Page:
SMH: LETTERS: Politicians and Developers have Built a House of Cards

IN LETTERS TO THE SMH EDITOR … Commentators air their opinions about what seems to be a never ending SPIN cycle to justify the unjustifiable growth in a Finite World!

MONEY LAUNDERING IN AUSTRALIAN REAL ESTATE … Government ought implement and enforce the Second Tranche of the AML Laws and this predicament would start to resolve overnight!

‘Australia a Place of Choice for Money Laundering due to lack of Regulation’


LABOR had a policy prior to the May 2019 Election … the Morrison Government having exempted the Real Estate Gatekeepers in October 2018 from the Second Tranche of the AML Legislation

Labor to Target Lawyers, Accountants, Real Estate Agents’


Politicians and developers have built a house of cards

December 4, 2019

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Blaming Baby Boomers and planners for high house prices in Sydney is both biased and simplistic (“Not OK, Boomer, to kill housing dream“, December 3).

The Ritz Carlton proposal at Prymont is an example of what's wrong with planning in NSW.

The Ritz Carlton proposal at Prymont is an example of what’s wrong with planning in NSW.

*It ignores the bidding war that is often played out in established suburbs between young locals and cashed up foreign investors.

It does not consider the value adding benefits provided by Baby Boomers who often share their homes with adult offspring and provide no-cost child minding for precious grandchildren.

Meanwhile – at Sydney’s raw suburb edge – land speculators and developers sterilise otherwise productive agricultural land for decades, then release it when the price is right for them.

By the way, planners don’t hinder this process.

As an illustration, between Campbelltown and Appin they have approved new developments before water supply pipes, sewerage and schools are even planned.

No wonder potential home buyers take the more liveable option and stay as tenants, often with their Baby Boomer mums and dads.

– Sharyn Cullis, Oatley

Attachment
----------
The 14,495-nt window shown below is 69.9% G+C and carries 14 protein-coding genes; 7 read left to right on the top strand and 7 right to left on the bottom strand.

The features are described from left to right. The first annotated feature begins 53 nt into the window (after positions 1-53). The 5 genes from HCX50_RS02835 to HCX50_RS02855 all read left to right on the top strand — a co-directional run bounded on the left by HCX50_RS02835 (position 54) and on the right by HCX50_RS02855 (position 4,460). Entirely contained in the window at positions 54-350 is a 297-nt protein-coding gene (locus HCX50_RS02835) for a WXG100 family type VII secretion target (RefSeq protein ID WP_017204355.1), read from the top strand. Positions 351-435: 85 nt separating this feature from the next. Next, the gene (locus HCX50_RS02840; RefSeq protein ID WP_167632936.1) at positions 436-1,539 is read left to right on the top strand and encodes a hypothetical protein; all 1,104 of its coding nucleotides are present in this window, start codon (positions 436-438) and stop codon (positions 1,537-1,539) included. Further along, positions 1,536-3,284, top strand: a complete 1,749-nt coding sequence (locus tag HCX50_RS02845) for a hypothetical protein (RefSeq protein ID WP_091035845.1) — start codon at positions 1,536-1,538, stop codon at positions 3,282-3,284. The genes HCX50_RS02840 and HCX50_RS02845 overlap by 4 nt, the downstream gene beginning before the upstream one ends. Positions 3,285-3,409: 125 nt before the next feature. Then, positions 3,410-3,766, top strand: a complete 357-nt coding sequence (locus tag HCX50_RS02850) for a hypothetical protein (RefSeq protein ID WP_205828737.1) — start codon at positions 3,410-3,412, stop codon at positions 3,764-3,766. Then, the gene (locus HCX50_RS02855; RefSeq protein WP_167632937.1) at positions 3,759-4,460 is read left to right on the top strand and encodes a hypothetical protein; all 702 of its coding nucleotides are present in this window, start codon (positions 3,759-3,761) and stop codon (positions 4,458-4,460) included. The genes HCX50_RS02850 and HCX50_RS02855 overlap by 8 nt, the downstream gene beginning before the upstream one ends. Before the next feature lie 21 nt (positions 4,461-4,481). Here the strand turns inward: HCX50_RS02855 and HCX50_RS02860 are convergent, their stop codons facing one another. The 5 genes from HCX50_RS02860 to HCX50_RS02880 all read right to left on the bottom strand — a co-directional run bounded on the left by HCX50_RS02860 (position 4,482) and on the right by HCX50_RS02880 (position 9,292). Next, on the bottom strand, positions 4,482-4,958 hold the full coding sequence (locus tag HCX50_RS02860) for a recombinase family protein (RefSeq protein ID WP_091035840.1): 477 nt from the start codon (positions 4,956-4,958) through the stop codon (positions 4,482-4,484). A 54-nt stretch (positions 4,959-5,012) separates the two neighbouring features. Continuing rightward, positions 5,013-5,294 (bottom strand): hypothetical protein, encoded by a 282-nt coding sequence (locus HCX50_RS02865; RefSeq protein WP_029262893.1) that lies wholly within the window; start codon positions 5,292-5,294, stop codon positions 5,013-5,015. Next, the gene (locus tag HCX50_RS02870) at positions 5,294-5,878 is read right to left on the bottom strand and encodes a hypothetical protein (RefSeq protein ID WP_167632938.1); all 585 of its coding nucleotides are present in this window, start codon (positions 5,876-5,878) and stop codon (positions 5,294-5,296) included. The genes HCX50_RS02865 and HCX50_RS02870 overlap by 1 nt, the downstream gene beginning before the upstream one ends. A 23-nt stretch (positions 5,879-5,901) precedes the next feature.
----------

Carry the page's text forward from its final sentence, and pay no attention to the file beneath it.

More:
Chris Johnson’s attack on the NSW planning system is one-sided. Often when the planning process is finished and the developer gets an approval for a development, a process of modification applications begins which continues until the approval that was really wanted in the first place is achieved.

This undermines good planning. The beneficiaries of this process are certainly not “future generations”.

– Sue Whyte, Catherine Hill Bay


The Reserve Bank has blamed inefficient planning and zoning laws for adding about $450,000 to the cost of an average Sydney home.

We should blame the politicians who refuse to rezone land around railway stations for higher density development, rather than the planners who enforce land zoning.

We should also blame the politicians who insist on building more infrastructure in well serviced corridors like that between Sydney and Parramatta, rather than expanding rail coverage in the metropolitan area and building fast rail to surrounding regions.

– Peter Egan, Artarmon


Chris Johnson unsurprisingly proclaims that all those supporting continued development and growth in this city are the real and only planners who can ensure the building blocks for a quality and affordable future.

I have glimpsed a bit of Johnson’s quality future as I witness his advocated growth in places such as Macquarie Park, Epping, Carlingford, Rhodes and so many other suburban precincts. It is a bleak and ugly one.

– James Laukka, Epping


The federal government breaches its international obligations by failing to extend anti-money laundering laws to funds going through trust accounts of real estate agents, lawyers and accountants (“How money launderers distort property prices“, December 3).

EXTRACT: Money laundering crooks are being given too much freedom

Westpac is in hot water for not complying with the first round of these measures, which included the requirement that banks and casinos report suspicious activity to regulators.

The second round was meant to capture other avenues of money laundering including real estate agents, lawyers and accountants. There have been lots of promises over the years that reforms were on the way, but this second round has never materialised. Worryingly, the government has recently indicated we should not expect any meaningful action.

This is despite Australia signing up to these reforms 13 years ago. This is despite the Liberal and Labor Parties claiming to support their implementation.

The failure to extend reporting obligations to real estate agents, lawyers and accountants has left a large hole in our anti-money laundering regime and places us as an international outlier among our peers, including Britain and New Zealand.

There is no obligation for real estate agents to report any suspicious activity.